Dry docking your boat is necessary maintenance that we must do. That said, the routine of doing it once a year seems a little too often in my opinion. I believe that the annual dry-docking routine started back in the day when all boats were made of wood.
In those days, you had to keep up with adding cotton to the seams when you needed to keep them tight. Also, it was necessary to keep an eye out for worms eating away at whatever they could, as well as replacing planks where needed. Monitoring the worm shoe on your keel was also important. I highly recommend dry docking a wooden boat and inspecting it annually.
On the other hand, as the majority of boats have transformed from wooden to fiberglass, the haul out routine has never changed. With the products on the market today, if you take some preventive maintenance steps you can extend your haul-outs to every two years – or at the very least eighteen months. This is the routine that I have been doing for some time now.
I currently manage several boats. I have my boats on a plan that includes divers to come and clean the bottom monthly, keeping an eye on all zincs, checking all thru-hulls and sea chests, checking rudders for play, inspecting and cleaning wheels, cutlass bearings, shafts and trim tabs.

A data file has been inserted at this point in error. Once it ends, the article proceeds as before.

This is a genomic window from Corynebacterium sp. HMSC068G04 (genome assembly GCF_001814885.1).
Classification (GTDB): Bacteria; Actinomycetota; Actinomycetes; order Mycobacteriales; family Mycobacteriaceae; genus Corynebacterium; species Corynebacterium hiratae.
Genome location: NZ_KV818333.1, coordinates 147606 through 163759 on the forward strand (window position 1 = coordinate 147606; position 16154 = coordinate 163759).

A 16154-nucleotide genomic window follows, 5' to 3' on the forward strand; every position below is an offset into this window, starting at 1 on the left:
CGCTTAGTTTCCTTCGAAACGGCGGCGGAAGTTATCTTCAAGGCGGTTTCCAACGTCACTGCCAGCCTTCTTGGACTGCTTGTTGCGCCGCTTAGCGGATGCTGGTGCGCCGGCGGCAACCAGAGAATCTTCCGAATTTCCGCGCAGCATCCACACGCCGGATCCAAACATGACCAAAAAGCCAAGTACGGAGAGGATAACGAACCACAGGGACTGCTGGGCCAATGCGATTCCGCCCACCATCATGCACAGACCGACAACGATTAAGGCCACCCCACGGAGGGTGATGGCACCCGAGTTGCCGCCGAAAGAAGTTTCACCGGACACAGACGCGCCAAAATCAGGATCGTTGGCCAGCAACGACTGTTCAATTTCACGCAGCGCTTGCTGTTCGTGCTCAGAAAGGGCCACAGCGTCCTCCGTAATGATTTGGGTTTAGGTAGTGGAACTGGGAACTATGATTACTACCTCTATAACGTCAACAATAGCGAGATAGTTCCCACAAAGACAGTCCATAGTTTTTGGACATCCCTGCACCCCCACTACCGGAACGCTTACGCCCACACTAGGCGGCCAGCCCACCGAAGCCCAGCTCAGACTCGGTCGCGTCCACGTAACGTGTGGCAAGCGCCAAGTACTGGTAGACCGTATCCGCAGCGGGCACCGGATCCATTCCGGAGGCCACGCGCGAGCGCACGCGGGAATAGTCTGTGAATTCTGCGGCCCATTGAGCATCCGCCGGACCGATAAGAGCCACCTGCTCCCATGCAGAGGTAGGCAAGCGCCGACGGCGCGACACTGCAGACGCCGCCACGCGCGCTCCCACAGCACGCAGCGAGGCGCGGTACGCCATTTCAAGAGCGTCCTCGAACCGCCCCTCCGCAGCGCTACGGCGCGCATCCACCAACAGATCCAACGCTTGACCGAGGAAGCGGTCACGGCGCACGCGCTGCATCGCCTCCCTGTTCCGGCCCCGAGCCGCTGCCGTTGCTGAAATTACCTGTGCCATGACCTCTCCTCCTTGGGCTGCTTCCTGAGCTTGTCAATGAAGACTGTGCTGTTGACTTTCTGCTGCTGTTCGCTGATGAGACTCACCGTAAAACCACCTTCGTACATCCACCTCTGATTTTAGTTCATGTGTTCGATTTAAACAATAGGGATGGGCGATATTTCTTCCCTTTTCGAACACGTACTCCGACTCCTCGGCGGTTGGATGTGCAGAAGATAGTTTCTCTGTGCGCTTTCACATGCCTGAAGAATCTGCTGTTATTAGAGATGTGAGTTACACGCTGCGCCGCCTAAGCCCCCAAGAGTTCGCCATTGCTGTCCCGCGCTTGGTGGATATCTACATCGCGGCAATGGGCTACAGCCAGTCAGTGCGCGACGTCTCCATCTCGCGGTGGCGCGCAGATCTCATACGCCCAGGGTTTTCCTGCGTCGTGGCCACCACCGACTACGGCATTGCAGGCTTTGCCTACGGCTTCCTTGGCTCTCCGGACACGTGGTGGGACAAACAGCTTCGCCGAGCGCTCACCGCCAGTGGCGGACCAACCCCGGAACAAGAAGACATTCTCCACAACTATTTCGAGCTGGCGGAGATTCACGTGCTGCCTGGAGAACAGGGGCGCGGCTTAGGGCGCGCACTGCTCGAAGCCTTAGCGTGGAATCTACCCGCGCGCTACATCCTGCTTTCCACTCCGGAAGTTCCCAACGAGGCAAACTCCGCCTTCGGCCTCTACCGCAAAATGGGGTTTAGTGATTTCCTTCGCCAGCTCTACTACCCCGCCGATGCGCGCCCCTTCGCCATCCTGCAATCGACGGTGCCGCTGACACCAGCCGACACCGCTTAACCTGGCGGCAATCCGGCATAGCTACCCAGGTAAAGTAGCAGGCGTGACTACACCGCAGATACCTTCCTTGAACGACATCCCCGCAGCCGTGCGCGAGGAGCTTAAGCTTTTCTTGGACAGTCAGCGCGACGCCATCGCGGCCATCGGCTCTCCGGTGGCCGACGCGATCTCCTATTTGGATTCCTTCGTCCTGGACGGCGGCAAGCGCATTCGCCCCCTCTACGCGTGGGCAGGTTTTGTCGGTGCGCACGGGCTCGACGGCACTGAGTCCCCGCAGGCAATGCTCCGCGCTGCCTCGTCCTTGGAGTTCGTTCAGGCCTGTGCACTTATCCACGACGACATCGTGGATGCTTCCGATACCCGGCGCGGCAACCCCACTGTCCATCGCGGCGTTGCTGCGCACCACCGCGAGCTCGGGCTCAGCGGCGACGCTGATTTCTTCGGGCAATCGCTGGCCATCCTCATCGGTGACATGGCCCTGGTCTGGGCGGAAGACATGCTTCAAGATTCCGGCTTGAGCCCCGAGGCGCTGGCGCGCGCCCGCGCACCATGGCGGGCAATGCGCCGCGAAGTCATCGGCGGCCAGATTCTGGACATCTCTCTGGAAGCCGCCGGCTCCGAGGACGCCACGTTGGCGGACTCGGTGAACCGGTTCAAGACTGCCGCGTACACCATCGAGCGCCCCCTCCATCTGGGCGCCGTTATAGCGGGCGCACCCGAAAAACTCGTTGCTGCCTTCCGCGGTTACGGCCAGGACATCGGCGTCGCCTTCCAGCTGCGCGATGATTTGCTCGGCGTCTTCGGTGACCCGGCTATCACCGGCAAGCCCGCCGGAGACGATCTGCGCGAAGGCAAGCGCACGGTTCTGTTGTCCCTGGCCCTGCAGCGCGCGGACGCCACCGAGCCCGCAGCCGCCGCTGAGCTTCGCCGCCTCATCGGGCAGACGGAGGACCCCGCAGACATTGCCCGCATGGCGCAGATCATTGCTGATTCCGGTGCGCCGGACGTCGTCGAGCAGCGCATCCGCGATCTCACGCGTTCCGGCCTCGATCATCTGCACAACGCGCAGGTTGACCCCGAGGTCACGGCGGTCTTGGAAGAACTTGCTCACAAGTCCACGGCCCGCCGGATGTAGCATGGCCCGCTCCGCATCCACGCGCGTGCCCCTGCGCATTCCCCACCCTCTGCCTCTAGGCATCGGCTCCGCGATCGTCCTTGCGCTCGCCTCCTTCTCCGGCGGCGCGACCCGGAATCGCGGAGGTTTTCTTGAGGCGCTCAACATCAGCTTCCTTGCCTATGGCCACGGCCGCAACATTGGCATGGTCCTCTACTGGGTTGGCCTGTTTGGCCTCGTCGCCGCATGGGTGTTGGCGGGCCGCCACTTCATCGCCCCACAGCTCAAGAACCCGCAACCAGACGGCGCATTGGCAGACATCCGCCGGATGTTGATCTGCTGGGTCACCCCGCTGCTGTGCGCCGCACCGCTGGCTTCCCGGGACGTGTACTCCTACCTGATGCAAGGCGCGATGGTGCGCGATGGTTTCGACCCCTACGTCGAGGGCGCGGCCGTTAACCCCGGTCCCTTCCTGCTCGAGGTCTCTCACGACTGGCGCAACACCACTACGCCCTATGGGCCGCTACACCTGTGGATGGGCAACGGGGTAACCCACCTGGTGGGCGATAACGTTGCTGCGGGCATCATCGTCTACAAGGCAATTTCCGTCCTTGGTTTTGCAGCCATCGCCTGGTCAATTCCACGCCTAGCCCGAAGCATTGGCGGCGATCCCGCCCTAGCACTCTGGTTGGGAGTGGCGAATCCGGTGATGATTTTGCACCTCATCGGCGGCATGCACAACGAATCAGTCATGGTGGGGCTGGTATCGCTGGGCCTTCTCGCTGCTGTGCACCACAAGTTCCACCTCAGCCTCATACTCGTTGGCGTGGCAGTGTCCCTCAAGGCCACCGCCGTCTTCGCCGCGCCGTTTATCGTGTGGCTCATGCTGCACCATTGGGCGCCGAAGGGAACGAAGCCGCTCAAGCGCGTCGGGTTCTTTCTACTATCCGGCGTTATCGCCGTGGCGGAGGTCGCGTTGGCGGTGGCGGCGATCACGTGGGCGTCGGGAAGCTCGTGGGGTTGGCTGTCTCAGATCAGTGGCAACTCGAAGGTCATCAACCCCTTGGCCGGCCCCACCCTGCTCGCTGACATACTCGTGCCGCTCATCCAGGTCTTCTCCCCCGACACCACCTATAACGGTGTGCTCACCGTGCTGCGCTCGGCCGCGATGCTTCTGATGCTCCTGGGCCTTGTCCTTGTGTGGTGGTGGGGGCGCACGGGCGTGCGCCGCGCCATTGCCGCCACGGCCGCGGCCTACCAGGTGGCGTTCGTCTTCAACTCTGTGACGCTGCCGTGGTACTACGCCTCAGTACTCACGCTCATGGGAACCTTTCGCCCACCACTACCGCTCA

Also, you want to make sure your diver pays close attention to electrolysis. (For instance, if one rudder is clean and the other has signs of electrolysis you probably have a broken or corroded bonding wire on that rudder topside. If you keep your bottom clean there should be little effect on your fuel burn). These services cost an average of three dollars per foot. A 60-footer, for example, is $180 or you can do it all yourself if you really want to save some money.
Then there is waxing. Now there is no doubt waxing the hull is easier when the boat is out of the water. But with a little extra work we do it in the water and it’s no big deal. This is one way to save thousands of dollars every other year. Simply get out of the same old routine and do things a little different by getting your money’s worth out of the high-tech products we are all using today.
After all, as crew or owner you know the boat better than anyone: where it’s been, what it has been put through, if you’ve bumped bottom or whether it needs hauled and blocked. Use common sense. How many times have you hauled your boat out of the water and said, “Dang, she looks pretty good.” Probably just about every time because you just hauled her out twelve months ago!
So, go another year, or six months, and save a pile of money. Keep up with your dive maintenance and when you haul your boat out in two years, you’ll probably say, “Dang, she still looks pretty good!”
– That’s my two-minute warning. Fraz
Do you have any comments or questions for the Fraz? We’d love to hear from you.